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 Oracle I/O tuning

 

 

 If an application is not well tuned, the I/O time will be longer and the CPU will wait for the disk. This has a big impact over the database performance.  To have a tuned application at the I/O level means not to have more I/O activity than we need or we can have. Here are the ways we can reduce the I/O activity: 

     1. Tuning SQL statements: this has a big impact on the I/O activity. It is obvious that an unnecessary full-table scan will generate more I/O then an index range scan. The effect is seen on that statement and also could be seen on the whole database. Fore more information about SQL tuning click here: Oracle SQL Tuning.

 

     2. Tuning SGA memory: when we increase the shared_pool, large_pool or db_cache_size, we can see a reduction in disk I/O. (Writing one time more is better then writing many time less). Fore more information about SGA tuning click here: Oracle SGA Tuning

 

    3. Using a proper data block size for the data objects:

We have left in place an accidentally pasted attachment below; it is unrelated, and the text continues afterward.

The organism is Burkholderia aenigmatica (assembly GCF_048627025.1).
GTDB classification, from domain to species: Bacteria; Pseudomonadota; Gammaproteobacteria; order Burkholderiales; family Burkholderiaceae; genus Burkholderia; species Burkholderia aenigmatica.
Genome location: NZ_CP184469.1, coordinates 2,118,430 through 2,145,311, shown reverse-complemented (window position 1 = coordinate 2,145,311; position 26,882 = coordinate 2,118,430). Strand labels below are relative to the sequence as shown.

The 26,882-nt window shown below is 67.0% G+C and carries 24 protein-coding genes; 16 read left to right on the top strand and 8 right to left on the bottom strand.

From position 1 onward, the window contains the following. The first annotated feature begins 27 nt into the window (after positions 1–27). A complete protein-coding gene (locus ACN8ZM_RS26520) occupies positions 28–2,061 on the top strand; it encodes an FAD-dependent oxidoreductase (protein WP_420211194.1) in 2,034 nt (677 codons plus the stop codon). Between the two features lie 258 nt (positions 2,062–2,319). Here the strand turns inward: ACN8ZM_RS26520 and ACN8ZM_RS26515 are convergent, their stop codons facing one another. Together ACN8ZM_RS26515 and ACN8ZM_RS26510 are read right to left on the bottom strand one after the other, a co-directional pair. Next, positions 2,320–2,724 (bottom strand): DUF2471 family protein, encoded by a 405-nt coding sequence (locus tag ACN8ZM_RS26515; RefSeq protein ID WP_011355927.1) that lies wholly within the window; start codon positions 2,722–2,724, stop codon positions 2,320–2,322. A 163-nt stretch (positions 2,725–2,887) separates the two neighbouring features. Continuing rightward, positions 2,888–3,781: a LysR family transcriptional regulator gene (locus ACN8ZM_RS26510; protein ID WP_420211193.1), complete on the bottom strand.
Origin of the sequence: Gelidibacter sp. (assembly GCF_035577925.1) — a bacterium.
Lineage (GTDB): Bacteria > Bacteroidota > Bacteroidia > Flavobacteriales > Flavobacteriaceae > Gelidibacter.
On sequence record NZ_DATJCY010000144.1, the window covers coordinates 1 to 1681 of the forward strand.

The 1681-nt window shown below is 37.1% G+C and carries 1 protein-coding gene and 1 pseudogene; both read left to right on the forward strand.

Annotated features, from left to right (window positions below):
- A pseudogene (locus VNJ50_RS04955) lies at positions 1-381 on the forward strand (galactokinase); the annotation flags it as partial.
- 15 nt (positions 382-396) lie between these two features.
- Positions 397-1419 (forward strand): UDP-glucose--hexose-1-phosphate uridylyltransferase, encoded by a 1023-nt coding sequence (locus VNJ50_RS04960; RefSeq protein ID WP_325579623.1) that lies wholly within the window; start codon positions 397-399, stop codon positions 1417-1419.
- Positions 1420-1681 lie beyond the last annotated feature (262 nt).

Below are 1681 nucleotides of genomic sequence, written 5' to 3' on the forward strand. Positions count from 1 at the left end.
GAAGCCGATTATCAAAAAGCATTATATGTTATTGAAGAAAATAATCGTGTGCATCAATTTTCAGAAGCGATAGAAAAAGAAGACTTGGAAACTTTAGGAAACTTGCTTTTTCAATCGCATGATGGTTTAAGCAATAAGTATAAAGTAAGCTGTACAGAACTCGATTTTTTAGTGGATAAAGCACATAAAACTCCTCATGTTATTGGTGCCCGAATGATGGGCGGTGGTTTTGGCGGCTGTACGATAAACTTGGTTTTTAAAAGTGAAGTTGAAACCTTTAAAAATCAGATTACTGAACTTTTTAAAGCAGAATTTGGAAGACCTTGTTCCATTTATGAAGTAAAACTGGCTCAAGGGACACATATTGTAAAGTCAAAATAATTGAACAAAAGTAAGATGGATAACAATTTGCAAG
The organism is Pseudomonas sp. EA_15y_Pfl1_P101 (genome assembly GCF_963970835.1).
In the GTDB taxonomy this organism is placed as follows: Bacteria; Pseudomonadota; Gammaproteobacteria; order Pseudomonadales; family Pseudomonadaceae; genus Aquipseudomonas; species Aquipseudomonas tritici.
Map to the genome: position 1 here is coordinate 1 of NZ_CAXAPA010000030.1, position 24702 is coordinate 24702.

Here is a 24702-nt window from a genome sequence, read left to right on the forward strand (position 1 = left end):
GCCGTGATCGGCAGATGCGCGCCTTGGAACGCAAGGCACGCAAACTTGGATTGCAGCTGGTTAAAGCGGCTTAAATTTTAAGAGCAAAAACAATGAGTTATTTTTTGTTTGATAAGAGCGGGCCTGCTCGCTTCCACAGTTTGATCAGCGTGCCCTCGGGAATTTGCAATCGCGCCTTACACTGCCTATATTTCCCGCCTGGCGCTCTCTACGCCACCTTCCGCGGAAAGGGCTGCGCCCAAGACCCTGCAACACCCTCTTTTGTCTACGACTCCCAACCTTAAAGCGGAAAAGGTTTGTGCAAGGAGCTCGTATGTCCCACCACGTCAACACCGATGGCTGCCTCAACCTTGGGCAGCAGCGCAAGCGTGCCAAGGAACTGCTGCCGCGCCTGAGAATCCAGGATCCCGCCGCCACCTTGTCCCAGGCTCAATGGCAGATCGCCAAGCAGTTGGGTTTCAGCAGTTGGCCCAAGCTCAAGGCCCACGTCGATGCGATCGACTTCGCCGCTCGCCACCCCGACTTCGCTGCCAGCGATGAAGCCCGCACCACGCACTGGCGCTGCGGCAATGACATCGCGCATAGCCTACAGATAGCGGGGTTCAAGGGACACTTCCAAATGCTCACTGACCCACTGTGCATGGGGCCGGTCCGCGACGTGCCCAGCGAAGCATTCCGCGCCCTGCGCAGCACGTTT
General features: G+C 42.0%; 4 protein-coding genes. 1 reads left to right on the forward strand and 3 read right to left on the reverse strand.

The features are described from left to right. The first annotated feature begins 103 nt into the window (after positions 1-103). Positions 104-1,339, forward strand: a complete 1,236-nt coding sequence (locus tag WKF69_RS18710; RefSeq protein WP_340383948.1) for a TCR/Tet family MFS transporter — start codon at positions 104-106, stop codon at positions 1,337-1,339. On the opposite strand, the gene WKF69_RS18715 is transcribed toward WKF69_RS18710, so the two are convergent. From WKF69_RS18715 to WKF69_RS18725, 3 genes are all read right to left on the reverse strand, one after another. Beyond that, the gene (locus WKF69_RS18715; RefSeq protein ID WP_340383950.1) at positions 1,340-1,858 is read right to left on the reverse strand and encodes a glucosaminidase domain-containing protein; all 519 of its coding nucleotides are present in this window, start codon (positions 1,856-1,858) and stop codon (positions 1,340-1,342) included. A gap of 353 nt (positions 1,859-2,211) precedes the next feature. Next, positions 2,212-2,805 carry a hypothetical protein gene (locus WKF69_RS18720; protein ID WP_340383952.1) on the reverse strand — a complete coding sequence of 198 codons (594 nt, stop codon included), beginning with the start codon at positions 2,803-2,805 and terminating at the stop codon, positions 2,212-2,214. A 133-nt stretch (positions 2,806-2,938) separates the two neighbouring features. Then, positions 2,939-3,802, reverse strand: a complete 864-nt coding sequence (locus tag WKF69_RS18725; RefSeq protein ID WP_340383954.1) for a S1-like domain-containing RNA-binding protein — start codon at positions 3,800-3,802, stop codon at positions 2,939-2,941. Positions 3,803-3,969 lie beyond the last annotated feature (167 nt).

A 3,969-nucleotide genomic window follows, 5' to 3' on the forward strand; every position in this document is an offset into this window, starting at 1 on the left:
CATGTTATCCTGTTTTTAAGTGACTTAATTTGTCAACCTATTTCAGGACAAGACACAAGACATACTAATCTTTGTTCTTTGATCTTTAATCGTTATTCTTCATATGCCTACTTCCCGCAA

• Small blocks for tables with small rows which are accessed in a random fashion must be placed in tablespaces with small block sizes;

  • Large blocks for tables with large rows which often experience full table scan.

    4. Table reorganizations: when the table is reorganized the data is not fragmented and that generate less I/O.

 

 

    Even if some tasks don't modify the I/O activity, these tasks could have a positive impact on the database performance. Here are the main 2 tasks from this category:

 

1. Using faster disks: in this case even the cost of a full table scan is smaller and over all performance is increased.   

 

2. Distribute the load on the datafiles: In order to have less waits for the disk to finish the I/O job, also we have to take care of the data files distributions over the disks. 

    Here is the select which show the data files distributions and the I/O activity of each:

 

   SELECT NAME, PHYRDS,PHYWRTS

   FROM V$DATAFILE DF, V$FILESTAT FS 

   WHERE DF.FILE#=FS.FILE#;

 


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